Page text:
Daniel is one of the few characters I’ve been this engrossed with over the years. Largely because through him, I get to fight the real monsters. I get to look at the things that corrupt a field of study I’d spent my life learning, that have seen countless people —many children—dead and broken. And, in some small way, on tuesday nights, I can confront that. I can fight them.
And if that isn’t the power of gaming, I don’t know what is.
And this is still all before the robots have come in. That may be a shock to players, but it’s really ingenious storytelling. Radical Shadows is about a break from the normal, and strange things have more gravity once you’ve established what “normal” is in your world and with your characters. I’ll probably write more on the subject later, or prod Sean to write one of his own.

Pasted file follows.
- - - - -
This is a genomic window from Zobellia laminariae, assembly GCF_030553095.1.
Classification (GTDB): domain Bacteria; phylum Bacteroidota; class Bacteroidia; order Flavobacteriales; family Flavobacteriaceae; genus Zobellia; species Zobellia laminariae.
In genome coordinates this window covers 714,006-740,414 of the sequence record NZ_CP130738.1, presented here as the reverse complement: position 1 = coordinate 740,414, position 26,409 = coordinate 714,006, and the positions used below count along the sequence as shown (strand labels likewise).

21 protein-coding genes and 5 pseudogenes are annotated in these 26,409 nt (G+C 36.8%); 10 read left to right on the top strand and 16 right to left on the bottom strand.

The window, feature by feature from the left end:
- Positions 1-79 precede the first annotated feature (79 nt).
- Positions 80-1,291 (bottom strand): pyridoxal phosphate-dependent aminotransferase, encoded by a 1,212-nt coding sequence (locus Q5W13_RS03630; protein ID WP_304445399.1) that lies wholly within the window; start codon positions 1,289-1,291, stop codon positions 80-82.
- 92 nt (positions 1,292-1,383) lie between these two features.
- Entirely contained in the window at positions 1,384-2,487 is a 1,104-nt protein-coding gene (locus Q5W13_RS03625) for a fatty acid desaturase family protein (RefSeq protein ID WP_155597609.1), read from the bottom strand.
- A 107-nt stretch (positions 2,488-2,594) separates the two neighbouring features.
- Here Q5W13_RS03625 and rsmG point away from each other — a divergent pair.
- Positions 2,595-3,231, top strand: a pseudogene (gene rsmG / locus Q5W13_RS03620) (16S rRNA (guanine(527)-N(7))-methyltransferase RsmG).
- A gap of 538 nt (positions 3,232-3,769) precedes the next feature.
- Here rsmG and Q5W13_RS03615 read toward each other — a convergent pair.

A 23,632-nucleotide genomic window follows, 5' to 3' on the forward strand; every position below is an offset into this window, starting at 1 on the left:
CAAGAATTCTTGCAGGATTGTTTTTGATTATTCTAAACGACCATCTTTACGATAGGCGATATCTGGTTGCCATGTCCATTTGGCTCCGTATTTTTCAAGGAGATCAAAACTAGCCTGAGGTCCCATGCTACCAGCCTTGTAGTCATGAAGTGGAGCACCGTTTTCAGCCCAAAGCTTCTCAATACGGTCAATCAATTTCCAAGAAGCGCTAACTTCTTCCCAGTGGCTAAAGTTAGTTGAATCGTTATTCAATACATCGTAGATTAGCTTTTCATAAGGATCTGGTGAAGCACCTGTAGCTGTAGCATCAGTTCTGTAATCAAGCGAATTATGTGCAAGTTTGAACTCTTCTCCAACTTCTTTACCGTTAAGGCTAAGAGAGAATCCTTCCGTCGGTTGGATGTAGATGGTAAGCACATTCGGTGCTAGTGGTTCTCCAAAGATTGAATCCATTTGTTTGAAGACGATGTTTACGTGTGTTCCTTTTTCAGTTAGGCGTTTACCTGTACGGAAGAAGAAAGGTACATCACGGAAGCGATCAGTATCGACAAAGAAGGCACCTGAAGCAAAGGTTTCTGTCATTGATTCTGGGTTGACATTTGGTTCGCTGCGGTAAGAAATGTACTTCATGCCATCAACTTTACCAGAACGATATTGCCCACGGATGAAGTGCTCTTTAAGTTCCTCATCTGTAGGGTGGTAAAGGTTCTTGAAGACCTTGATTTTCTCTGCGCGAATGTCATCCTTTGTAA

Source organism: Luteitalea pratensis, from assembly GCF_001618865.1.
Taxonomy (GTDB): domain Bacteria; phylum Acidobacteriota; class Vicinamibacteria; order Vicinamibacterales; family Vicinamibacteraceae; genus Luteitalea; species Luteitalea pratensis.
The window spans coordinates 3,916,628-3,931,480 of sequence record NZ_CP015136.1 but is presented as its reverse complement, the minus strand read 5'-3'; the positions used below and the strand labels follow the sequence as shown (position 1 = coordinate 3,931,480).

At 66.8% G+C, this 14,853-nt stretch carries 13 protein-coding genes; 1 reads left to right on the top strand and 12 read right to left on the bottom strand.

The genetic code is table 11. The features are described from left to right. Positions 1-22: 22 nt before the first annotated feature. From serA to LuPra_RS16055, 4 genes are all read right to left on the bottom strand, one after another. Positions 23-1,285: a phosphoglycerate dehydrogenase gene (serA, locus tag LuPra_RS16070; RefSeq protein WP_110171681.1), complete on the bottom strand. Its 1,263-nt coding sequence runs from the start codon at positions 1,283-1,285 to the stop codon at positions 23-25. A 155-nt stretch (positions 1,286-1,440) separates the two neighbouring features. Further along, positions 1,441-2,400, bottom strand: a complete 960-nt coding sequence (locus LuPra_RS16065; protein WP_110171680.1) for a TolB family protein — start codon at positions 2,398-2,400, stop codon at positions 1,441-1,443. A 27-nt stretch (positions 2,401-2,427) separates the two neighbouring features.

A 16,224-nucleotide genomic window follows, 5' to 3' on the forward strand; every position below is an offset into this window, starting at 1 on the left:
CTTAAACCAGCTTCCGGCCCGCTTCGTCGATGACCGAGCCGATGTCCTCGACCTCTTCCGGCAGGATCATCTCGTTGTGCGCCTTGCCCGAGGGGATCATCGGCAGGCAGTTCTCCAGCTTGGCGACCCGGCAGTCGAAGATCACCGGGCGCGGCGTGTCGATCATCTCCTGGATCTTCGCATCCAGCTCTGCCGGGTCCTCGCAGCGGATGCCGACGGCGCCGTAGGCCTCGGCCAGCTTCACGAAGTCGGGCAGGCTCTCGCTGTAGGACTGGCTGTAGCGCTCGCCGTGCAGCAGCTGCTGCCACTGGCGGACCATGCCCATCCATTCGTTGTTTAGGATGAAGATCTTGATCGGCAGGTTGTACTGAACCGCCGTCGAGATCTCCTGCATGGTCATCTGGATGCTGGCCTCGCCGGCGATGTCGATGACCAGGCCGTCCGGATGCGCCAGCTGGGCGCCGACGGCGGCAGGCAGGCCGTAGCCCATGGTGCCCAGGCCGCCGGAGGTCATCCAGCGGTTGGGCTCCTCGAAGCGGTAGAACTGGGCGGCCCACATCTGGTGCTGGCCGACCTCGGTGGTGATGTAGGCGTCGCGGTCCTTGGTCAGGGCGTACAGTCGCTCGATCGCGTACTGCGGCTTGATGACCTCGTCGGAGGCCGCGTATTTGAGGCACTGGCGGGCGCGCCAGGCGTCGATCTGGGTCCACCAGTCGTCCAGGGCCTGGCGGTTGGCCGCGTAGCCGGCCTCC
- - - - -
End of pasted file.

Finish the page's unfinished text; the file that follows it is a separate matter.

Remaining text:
But I’m interested to see what will happen to Daniel when he meets his Commandroid. I already know she’s a medical transport taking the disguise of a Winnebago. I know that she is reserved and doesn’t talk much. I know that, in theory, he can be a source of socializing she might need and she’s a place of safety for him. I’m looking forward to seeing what happens when they are both opened up to their world now transformed.
Commandroids is currently in the middle of a Kickstarter campaign. I am a contributing writer for it, helping with content and with writing the Fate Core Translation. For the sake of openess, the article you are reading now was going to be done Kickstarter campaign or not. If you like what you’ve read, and would like to support Commandroids (and me!) please consider pledging to the campaign. Later!